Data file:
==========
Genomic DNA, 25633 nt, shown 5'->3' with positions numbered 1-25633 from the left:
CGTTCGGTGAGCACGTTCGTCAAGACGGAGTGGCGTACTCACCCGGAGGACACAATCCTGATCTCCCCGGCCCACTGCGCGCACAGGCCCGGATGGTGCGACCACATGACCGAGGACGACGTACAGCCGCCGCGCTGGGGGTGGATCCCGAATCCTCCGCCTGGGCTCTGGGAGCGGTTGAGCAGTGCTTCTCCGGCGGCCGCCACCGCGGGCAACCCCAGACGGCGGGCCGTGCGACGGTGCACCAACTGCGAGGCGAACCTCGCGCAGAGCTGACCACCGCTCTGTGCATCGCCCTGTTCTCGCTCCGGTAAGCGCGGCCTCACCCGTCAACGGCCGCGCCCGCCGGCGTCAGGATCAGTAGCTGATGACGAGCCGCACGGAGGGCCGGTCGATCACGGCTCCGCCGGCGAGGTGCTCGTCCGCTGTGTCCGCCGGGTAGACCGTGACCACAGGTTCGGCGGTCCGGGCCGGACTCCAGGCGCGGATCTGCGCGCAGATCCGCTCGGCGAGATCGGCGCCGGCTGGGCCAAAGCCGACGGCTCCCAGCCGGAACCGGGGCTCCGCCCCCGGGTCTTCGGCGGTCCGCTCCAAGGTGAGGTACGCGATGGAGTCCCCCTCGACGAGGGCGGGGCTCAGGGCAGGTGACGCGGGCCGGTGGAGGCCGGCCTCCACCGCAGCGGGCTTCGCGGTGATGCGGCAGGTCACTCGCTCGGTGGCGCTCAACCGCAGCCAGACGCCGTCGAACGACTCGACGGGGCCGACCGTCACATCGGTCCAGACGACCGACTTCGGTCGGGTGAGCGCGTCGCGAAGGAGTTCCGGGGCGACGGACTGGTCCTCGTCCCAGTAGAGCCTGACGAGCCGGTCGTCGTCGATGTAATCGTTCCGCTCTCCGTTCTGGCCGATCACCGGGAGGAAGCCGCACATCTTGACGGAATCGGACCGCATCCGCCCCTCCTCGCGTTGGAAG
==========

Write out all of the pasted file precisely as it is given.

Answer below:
Genomic DNA, 25633 nt, shown 5'->3' with positions numbered 1-25633 from the left:
CGTTCGGTGAGCACGTTCGTCAAGACGGAGTGGCGTACTCACCCGGAGGACACAATCCTGATCTCCCCGGCCCACTGCGCGCACAGGCCCGGATGGTGCGACCACATGACCGAGGACGACGTACAGCCGCCGCGCTGGGGGTGGATCCCGAATCCTCCGCCTGGGCTCTGGGAGCGGTTGAGCAGTGCTTCTCCGGCGGCCGCCACCGCGGGCAACCCCAGACGGCGGGCCGTGCGACGGTGCACCAACTGCGAGGCGAACCTCGCGCAGAGCTGACCACCGCTCTGTGCATCGCCCTGTTCTCGCTCCGGTAAGCGCGGCCTCACCCGTCAACGGCCGCGCCCGCCGGCGTCAGGATCAGTAGCTGATGACGAGCCGCACGGAGGGCCGGTCGATCACGGCTCCGCCGGCGAGGTGCTCGTCCGCTGTGTCCGCCGGGTAGACCGTGACCACAGGTTCGGCGGTCCGGGCCGGACTCCAGGCGCGGATCTGCGCGCAGATCCGCTCGGCGAGATCGGCGCCGGCTGGGCCAAAGCCGACGGCTCCCAGCCGGAACCGGGGCTCCGCCCCCGGGTCTTCGGCGGTCCGCTCCAAGGTGAGGTACGCGATGGAGTCCCCCTCGACGAGGGCGGGGCTCAGGGCAGGTGACGCGGGCCGGTGGAGGCCGGCCTCCACCGCAGCGGGCTTCGCGGTGATGCGGCAGGTCACTCGCTCGGTGGCGCTCAACCGCAGCCAGACGCCGTCGAACGACTCGACGGGGCCGACCGTCACATCGGTCCAGACGACCGACTTCGGTCGGGTGAGCGCGTCGCGAAGGAGTTCCGGGGCGACGGACTGGTCCTCGTCCCAGTAGAGCCTGACGAGCCGGTCGTCGTCGATGTAATCGTTCCGCTCTCCGTTCTGGCCGATCACCGGGAGGAAGCCGCACATCTTGACGGAATCGGACCGCATCCGCCCCTCCTCGCGTTGGAAG